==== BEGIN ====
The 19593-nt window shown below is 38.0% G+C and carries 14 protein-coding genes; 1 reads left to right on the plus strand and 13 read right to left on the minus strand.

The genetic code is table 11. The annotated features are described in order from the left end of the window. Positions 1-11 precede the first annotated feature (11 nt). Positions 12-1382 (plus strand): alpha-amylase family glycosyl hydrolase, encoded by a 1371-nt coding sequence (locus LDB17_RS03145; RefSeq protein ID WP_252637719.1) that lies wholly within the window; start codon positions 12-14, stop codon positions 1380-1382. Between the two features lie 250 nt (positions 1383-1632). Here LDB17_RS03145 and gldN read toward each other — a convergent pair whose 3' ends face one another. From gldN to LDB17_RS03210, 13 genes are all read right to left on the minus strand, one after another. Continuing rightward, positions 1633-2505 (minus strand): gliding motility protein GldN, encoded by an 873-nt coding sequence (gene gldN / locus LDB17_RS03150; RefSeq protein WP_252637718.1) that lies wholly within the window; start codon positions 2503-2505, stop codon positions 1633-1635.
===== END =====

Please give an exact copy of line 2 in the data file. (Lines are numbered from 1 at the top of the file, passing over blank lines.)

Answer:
The genetic code is table 11. The annotated features are described in order from the left end of the window. Positions 1-11 precede the first annotated feature (11 nt). Positions 12-1382 (plus strand): alpha-amylase family glycosyl hydrolase, encoded by a 1371-nt coding sequence (locus LDB17_RS03145; RefSeq protein ID WP_252637719.1) that lies wholly within the window; start codon positions 12-14, stop codon positions 1380-1382. Between the two features lie 250 nt (positions 1383-1632). Here LDB17_RS03145 and gldN read toward each other — a convergent pair whose 3' ends face one another. From gldN to LDB17_RS03210, 13 genes are all read right to left on the minus strand, one after another. Continuing rightward, positions 1633-2505 (minus strand): gliding motility protein GldN, encoded by an 873-nt coding sequence (gene gldN / locus LDB17_RS03150; RefSeq protein WP_252637718.1) that lies wholly within the window; start codon positions 2503-2505, stop codon positions 1633-1635.